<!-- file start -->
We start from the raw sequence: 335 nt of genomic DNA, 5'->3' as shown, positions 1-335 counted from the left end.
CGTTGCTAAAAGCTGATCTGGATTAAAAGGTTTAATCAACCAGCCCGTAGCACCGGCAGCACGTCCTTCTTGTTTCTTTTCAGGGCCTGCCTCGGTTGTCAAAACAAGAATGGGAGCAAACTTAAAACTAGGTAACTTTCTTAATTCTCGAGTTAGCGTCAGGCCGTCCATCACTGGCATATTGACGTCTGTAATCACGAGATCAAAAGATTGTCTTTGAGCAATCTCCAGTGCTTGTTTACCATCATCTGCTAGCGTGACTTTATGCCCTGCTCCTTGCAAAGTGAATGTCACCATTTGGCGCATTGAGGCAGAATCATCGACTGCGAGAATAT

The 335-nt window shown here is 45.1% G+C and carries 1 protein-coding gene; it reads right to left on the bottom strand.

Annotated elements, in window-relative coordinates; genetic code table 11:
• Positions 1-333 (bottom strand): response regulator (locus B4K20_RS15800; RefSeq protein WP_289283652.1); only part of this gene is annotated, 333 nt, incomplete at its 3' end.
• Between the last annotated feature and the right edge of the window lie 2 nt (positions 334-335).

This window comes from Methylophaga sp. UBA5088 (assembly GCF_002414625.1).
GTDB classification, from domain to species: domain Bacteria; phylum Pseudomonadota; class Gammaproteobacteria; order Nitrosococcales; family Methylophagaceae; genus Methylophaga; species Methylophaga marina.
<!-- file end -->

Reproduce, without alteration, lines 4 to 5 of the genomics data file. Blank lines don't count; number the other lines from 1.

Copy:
Annotated elements, in window-relative coordinates; genetic code table 11:
• Positions 1-333 (bottom strand): response regulator (locus B4K20_RS15800; RefSeq protein WP_289283652.1); only part of this gene is annotated, 333 nt, incomplete at its 3' end.